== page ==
Theater Review: Memphis Deep in the Heart of Rock n Roll
July 26, 2012 - By Flavia Potenza
Every musical BroadwayLA brings to the Pantages is good. Sometimes the sets/story/stars are less than. Sometimes the hype is much more than. Never are the multi-talented cast members of the touring companies less than amazing.
Then, sometimes, everything comes together and life is transformed for those two hours or so. That is Memphis, a musical that rings true on every level and is here only for a limited engagement until August 12.
Beginning with the giant radio dial projected on the red velvet curtain as the audience assembles, you know you are about to enter another time, another era, when radio was king and rock and roll was about to be crowned.
When the curtain opens the radio-dial logo seques onto the broadcast booth where the current DJ is playing Perry Como and other soft-core pop tunes for the white audience.
Young, white, Huey Calhoun (Bryan Fenkart) is rural poor, illiterate, ADHD-ambitious and madly in love with rock and roll. He bulldogs his way into a local radio station and doesnt let go until the owner hires him as a DJ.
It is 1950s Memphis, Tennessee, in the smoky halls and segregated black clubs, where Huey wanders into an underground African-American rock and roll bar and falls in love with everything he shouldnt: rock and roll and an electrifying black singer, Felicia (Felicia Boswell).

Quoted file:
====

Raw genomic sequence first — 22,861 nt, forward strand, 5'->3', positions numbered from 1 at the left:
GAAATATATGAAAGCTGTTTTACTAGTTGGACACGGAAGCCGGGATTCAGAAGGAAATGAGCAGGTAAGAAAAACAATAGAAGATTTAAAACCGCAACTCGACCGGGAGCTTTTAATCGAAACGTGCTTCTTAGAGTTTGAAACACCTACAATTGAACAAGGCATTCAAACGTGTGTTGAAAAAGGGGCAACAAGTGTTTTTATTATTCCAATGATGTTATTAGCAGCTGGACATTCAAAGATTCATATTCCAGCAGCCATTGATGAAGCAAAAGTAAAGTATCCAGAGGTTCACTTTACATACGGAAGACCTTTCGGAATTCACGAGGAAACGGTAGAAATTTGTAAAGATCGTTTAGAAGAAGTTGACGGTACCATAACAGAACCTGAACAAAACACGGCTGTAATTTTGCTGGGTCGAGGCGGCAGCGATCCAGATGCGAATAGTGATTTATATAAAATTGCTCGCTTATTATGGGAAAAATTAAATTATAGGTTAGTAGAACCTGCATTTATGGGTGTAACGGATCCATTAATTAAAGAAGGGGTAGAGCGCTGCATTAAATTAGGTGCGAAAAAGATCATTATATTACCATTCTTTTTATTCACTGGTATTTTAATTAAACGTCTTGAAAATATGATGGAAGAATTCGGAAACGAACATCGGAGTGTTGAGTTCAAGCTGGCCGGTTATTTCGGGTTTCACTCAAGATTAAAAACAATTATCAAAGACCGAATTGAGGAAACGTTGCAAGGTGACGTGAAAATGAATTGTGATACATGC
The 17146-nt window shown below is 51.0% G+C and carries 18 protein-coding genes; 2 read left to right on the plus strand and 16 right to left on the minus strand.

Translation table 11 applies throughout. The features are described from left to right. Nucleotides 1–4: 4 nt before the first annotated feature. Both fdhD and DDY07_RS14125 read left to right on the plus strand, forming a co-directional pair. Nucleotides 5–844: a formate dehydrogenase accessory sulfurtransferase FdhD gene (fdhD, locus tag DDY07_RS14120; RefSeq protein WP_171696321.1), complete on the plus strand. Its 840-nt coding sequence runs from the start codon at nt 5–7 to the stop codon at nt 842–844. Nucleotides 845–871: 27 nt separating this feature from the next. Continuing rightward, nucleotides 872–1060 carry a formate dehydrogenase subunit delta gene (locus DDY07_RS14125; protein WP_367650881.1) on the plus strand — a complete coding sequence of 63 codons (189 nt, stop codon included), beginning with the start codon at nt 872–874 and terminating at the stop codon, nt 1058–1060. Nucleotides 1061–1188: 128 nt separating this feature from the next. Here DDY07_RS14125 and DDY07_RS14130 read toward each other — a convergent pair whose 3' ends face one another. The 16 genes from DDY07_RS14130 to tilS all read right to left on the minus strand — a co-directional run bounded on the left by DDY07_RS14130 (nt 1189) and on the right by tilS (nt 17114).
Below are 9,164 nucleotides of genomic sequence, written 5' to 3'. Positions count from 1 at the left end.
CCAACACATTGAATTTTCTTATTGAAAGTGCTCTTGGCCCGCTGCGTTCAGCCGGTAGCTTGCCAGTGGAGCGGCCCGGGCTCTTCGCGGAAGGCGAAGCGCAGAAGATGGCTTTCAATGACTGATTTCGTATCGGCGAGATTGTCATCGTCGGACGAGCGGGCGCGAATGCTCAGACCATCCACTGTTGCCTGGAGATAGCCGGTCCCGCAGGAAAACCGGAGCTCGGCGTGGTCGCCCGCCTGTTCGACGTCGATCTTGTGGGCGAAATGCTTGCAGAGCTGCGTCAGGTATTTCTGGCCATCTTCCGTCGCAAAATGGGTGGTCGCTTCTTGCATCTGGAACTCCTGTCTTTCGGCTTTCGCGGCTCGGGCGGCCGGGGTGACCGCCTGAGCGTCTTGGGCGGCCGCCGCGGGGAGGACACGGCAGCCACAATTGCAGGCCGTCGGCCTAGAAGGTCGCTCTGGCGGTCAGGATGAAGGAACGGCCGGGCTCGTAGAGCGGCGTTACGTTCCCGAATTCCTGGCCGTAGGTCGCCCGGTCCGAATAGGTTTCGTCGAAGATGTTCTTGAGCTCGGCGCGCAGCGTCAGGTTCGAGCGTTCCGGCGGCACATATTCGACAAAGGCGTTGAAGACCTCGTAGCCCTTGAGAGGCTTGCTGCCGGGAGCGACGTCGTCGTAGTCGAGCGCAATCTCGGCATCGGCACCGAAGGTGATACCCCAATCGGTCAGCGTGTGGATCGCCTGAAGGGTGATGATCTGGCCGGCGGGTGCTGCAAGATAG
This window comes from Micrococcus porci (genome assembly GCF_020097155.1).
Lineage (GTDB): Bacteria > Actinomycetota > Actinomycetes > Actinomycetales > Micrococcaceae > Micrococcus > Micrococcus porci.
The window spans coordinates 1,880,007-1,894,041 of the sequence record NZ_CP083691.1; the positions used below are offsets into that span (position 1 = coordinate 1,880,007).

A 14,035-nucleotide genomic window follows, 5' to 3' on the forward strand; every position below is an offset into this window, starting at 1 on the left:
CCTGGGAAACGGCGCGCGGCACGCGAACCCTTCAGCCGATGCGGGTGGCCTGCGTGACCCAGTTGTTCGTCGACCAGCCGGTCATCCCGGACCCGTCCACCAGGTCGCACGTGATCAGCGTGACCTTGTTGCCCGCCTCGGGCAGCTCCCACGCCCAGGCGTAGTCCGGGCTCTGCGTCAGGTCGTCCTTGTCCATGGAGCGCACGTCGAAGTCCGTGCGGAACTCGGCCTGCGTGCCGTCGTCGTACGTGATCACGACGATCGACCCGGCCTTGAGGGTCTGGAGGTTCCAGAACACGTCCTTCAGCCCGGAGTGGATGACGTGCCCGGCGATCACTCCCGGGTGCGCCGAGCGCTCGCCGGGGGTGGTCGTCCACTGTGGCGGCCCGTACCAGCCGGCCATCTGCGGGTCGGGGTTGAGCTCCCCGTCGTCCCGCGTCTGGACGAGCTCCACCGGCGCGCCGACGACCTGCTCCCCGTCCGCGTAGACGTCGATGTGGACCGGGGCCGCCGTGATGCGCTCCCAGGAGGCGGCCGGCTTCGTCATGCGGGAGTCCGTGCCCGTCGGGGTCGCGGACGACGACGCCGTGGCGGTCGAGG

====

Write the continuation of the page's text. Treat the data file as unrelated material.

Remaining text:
When Quentin Earl Darrington, in the role of Felices brother, Delray, takes the stage, he takes your breath away as does the opening number, Underground, that almost received a standing ovation there and then. The audience is captivated.
I could say just go for the music, but this four-time, 2010 Tony Award-winning musical is the sum of its parts and recognition must go to Joe DiPietro for Best Book; David Bryan and DiPietro for Best Original Score; and Bryan and Daryl Waters, Bon Jovis founding member and keyboardist, for Best Orchestrations; and the outstanding cast members. This national tour features a brand new Tony-winning score with music by Waters and lyrics by Bryan and DiPietro (I Love You, Youre Perfect, Now Change).
Memphis is based on a concept by the late George W. George (My Dinner With Andre), whose Huey Calhoun may be a fictionalized version of the real-life, larger-than-life of the 50s DJ, Dewey Phillips, best known as "Daddy-O" Dewey, a Memphis radio legend who played black blues, R&B and, later, rockabilly for listeners of both races.
His gravestone reads: Daddy-O Dewey Phillips, The Heart of Rock and Roll.
Memphis plays Tuesday through Friday, 8 p.m.; Saturday at 2 p.m. and 8 p.m.; and Sunday at 1 p.m. and 6:30 p.m., with a running time of two and a half hours, including intermission.
For tickets or more information: broadwayla.org; Pantages box office, (800) 982-2787, that opens daily at 10 a.m.; or memphisthemusical.com.